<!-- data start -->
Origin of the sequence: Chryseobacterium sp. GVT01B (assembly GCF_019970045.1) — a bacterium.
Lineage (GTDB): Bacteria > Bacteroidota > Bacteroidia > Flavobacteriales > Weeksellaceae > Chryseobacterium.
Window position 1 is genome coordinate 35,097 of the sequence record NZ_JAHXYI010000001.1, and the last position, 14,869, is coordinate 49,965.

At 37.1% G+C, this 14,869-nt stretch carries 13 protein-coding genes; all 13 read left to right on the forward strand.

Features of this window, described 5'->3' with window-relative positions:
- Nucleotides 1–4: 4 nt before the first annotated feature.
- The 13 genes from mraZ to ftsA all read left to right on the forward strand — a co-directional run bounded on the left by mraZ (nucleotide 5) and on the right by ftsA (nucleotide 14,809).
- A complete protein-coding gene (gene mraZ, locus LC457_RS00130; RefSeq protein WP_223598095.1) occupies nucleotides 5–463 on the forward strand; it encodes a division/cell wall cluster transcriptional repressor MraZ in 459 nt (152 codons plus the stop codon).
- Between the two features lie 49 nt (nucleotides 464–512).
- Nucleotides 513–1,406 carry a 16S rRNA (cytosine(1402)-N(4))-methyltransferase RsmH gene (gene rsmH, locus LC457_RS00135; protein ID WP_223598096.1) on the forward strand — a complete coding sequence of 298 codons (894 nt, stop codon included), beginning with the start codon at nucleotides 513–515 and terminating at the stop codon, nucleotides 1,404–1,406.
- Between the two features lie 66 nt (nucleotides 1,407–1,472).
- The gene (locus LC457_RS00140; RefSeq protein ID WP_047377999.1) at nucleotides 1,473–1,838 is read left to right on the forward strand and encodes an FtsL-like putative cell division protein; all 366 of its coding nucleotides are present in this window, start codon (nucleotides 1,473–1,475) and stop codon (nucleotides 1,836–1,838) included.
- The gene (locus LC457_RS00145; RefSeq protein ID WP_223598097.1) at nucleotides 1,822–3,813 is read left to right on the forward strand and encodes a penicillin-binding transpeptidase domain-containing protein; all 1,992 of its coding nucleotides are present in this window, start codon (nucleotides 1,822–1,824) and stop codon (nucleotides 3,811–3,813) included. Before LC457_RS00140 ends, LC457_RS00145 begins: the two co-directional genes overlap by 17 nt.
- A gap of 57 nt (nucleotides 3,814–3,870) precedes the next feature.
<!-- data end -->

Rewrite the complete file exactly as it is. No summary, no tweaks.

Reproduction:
Origin of the sequence: Chryseobacterium sp. GVT01B (assembly GCF_019970045.1) — a bacterium.
Lineage (GTDB): Bacteria > Bacteroidota > Bacteroidia > Flavobacteriales > Weeksellaceae > Chryseobacterium.
Window position 1 is genome coordinate 35,097 of the sequence record NZ_JAHXYI010000001.1, and the last position, 14,869, is coordinate 49,965.

At 37.1% G+C, this 14,869-nt stretch carries 13 protein-coding genes; all 13 read left to right on the forward strand.

Features of this window, described 5'->3' with window-relative positions:
- Nucleotides 1–4: 4 nt before the first annotated feature.
- The 13 genes from mraZ to ftsA all read left to right on the forward strand — a co-directional run bounded on the left by mraZ (nucleotide 5) and on the right by ftsA (nucleotide 14,809).
- A complete protein-coding gene (gene mraZ, locus LC457_RS00130; RefSeq protein WP_223598095.1) occupies nucleotides 5–463 on the forward strand; it encodes a division/cell wall cluster transcriptional repressor MraZ in 459 nt (152 codons plus the stop codon).
- Between the two features lie 49 nt (nucleotides 464–512).
- Nucleotides 513–1,406 carry a 16S rRNA (cytosine(1402)-N(4))-methyltransferase RsmH gene (gene rsmH, locus LC457_RS00135; protein ID WP_223598096.1) on the forward strand — a complete coding sequence of 298 codons (894 nt, stop codon included), beginning with the start codon at nucleotides 513–515 and terminating at the stop codon, nucleotides 1,404–1,406.
- Between the two features lie 66 nt (nucleotides 1,407–1,472).
- The gene (locus LC457_RS00140; RefSeq protein ID WP_047377999.1) at nucleotides 1,473–1,838 is read left to right on the forward strand and encodes an FtsL-like putative cell division protein; all 366 of its coding nucleotides are present in this window, start codon (nucleotides 1,473–1,475) and stop codon (nucleotides 1,836–1,838) included.
- The gene (locus LC457_RS00145; RefSeq protein ID WP_223598097.1) at nucleotides 1,822–3,813 is read left to right on the forward strand and encodes a penicillin-binding transpeptidase domain-containing protein; all 1,992 of its coding nucleotides are present in this window, start codon (nucleotides 1,822–1,824) and stop codon (nucleotides 3,811–3,813) included. Before LC457_RS00140 ends, LC457_RS00145 begins: the two co-directional genes overlap by 17 nt.
- A gap of 57 nt (nucleotides 3,814–3,870) precedes the next feature.